8. bmaz says:

    “Red Queen”. “Clintonite dirty tricks machine”.

    This is some seriously deranged stuff. You think Trump ought be coddled and shielded because you have an obsessive derangement syndrome? That is a bizarre and deluded take. Even if you fever delusions about Clinton were true, you should still want transparency from Trump.

    • earlofhuntingdon says:

      I’ve always thought Angela Lansbury was more attractive than Ms. Clinton.  And Laurence Harvey has it all over Donald.  But the idea that Ms. Clinton has anything in common with Mrs. Iselin, or even travels along any of the same roads, is laughable.  Hillary seems farther to the right than the already right-of-center Mr. Obama.

      • bmaz says:

        I think on foreign policy/security that is unquestionably true as to Clinton being to the right of Obama. Domestically, and on judicial policy, not sure it is at all. Think she may actually be a tad more liberal.

  9. bevin says:

    I’m unsure whether this is a sign of impending dementia, perhaps Bmaz could inform us, but Trump has been treated very unfairly by the media, which runs daily hatchet jobs. At the same time Hillary is the subject of hagiograph after apologia after obfuscation of her record.

    Which is utterly abysmal: NAFTA, the new Jim Crow, the end of Welfare, Libya, Ukraine and the dangerous crisis in Syria represent millions of casualties among the vulnerable at home and abroad. And she happily takes credit for all of them.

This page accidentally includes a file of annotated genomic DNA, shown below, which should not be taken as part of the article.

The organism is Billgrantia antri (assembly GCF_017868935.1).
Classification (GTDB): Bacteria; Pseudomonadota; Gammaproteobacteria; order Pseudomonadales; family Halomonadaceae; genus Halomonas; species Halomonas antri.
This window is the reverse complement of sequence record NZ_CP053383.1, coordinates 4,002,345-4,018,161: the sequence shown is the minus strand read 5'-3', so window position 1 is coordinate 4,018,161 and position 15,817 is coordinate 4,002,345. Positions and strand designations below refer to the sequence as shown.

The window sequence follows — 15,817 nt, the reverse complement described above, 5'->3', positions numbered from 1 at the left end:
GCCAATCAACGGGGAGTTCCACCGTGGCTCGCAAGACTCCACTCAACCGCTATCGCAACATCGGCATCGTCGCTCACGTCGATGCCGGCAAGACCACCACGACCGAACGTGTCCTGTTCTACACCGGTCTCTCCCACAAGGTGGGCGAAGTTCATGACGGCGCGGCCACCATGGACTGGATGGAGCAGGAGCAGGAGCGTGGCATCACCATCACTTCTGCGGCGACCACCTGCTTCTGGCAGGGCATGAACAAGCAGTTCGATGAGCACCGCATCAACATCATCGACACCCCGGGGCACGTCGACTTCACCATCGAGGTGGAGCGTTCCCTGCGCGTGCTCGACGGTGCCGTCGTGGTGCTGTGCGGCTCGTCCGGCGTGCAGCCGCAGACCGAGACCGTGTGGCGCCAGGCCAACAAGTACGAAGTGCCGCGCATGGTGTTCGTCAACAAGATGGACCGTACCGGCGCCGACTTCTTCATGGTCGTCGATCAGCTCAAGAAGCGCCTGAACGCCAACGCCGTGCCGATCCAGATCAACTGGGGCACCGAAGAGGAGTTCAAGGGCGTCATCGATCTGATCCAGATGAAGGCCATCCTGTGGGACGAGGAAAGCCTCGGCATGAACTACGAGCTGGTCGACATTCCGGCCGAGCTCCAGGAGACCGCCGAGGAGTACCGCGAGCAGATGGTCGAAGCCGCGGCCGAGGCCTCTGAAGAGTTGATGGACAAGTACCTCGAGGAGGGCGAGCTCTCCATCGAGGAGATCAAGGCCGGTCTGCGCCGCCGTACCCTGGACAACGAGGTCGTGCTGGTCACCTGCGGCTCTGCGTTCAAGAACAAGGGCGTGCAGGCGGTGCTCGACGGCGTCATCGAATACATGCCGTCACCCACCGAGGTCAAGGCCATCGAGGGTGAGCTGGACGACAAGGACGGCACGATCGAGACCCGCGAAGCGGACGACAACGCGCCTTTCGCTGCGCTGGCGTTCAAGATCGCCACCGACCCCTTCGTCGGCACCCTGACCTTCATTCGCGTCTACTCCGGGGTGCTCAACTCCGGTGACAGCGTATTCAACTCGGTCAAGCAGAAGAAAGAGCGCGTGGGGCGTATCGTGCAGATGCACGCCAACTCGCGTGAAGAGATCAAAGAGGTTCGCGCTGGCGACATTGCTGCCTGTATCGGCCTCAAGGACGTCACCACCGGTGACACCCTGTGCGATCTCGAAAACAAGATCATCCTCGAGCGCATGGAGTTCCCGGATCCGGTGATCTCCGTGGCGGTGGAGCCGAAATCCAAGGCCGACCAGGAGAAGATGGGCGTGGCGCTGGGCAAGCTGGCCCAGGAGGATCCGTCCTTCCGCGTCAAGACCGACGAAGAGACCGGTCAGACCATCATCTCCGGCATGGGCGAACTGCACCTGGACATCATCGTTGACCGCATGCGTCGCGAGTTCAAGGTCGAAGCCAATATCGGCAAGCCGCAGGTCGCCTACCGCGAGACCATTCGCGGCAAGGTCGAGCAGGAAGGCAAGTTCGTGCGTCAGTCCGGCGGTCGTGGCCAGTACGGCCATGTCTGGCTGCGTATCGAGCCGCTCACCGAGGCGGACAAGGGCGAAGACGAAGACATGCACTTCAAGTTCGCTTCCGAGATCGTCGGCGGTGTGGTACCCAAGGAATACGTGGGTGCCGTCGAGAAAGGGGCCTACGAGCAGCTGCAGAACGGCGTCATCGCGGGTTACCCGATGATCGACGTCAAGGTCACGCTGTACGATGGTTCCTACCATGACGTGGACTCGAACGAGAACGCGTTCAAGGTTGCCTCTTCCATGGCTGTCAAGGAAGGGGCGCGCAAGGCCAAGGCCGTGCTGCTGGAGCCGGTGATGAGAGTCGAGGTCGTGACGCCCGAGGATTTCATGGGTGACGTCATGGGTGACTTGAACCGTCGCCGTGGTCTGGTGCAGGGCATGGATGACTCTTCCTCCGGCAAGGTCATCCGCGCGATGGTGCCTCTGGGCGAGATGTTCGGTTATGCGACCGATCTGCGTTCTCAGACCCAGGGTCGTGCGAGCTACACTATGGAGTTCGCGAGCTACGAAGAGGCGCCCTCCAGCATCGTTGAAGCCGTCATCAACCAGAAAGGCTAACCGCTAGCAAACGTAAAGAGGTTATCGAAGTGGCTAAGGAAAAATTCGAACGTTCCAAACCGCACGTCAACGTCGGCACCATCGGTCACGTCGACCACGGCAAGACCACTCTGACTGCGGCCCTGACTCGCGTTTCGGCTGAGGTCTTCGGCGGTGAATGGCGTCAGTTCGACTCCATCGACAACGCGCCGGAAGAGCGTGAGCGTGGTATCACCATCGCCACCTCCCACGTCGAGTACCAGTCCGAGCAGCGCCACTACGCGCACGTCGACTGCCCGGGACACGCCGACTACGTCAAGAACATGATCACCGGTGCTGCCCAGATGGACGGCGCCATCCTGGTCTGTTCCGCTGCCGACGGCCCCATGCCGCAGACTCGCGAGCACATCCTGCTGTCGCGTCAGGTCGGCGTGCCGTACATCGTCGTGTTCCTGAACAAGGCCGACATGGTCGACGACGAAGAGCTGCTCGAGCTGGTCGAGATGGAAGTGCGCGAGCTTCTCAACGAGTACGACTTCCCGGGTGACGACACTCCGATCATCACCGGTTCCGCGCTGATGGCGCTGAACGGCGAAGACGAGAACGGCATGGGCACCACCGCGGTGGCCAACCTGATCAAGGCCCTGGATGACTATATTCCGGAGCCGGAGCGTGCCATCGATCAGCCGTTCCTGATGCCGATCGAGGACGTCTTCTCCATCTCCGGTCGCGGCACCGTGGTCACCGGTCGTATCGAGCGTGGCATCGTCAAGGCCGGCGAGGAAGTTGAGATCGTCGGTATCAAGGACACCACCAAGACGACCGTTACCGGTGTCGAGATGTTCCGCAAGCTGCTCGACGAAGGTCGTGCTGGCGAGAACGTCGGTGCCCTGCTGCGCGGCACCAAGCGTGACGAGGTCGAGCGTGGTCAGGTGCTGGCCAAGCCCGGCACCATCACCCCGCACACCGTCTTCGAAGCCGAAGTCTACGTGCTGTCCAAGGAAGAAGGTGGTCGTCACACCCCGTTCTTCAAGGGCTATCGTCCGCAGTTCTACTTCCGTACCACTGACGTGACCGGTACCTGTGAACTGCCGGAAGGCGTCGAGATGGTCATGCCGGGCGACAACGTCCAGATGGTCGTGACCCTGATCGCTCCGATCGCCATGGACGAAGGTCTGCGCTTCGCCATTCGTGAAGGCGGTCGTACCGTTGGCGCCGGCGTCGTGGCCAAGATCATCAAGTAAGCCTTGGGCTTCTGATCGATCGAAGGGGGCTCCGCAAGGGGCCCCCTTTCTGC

Trump is not much if any better. He may even be worse. But nobody will ever know for the cacophony set up by the Clinton camp.

    There is one fly in the ointment, however, and it will be apparent to anyone who has been watching politics in Europe and North America in the past couple of years: the electorate not only no longer regards media endorsement as a qualification for high office. In fact it has become a kiss of death.

    It is a familiar theme: the elites cannot bring themselves to let the people decide. So they nudge them, drive them, shame them to do as they are told. Debate is closed down, differing points of view are suppressed, discussion discouraged. If you believe that Trump is right to keep his tax returns out of the Post’s hands- you are insane. If you would rather that the people be allowed to listen to arguments themselves-you are probably working for Putin. Or Noriega. Or Saddam. Hitler will be pleased!